Grains such as corn, wheat, and rice, as well as nuts and legumes, are often contaminated with molds, either pre or post harvest, as a result of poor growing conditions or substandard or extended storage. These molds can easily grow and produce a very potent carcinogen (aflatoxins). The aflatoxins are very stable and high temperature processing steps will not render them benign. Exposure to these toxins, even at low doses, can wreak havoc on your dog’s system, causing anemia, liver or kidney failure, cancer and premature death. 2 Even if your kibble is grain free, it still contains a high carbohydrate content, so there is the potential for mold spores to contaminate the kibble during storage, especially if it is exposed to a moist environment. This can also happen in your home if your kibble is stored in a moist basement or an open container.
Many scientific studies have established the presence of mutagenic, cancer causing substances such as heterocyclic amines as a result of cooking meat and fish, and have additionally demonstrated a relationship between dietary heterocyclic amines and cancer. 4, 5, 6, 7 A 2003 study that sampled 25 cooked, commercial, store bought pet foods showed that all but one tested positive in their mutagenic test, and a subset of 13 of these same samples were tested and confirmed the presence of heterocyclic amines. 4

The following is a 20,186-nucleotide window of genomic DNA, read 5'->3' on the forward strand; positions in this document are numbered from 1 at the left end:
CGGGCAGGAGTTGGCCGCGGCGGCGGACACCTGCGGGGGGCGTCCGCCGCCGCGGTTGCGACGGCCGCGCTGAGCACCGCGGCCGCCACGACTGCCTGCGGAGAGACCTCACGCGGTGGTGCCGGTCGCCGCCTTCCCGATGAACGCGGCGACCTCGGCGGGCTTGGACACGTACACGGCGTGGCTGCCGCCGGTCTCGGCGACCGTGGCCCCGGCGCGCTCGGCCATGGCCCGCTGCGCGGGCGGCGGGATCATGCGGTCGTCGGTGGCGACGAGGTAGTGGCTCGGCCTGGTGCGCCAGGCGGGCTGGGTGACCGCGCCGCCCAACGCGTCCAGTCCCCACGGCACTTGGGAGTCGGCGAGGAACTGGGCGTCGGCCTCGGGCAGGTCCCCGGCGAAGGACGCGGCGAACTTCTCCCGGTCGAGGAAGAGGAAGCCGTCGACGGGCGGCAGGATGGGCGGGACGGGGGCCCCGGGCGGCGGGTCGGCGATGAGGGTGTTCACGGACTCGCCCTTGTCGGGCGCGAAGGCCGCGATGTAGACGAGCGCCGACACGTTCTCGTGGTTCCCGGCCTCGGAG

Both the EPA (Environmental Protection Agency) and WHO (World Health Organization) have classified acrylamide as “a probable carcinogen”. Studies show that acrylamides are formed due to the high temperature heat applied to vegetable foods; more specifically a reaction between the amino acid asparagine and the simple sugars found in these foods. Whether that food is fried, baked, roasted or extruded, these substances have been measured at many levels, and in some studies, there are significantly high levels. Factors that contribute to acrylamide formation are the lack of remaining moisture in the product and the surface area. These two attributes are found in every type of kibble, which are all low in moisture.
PBDEs (polybrominated diphenyl ethers)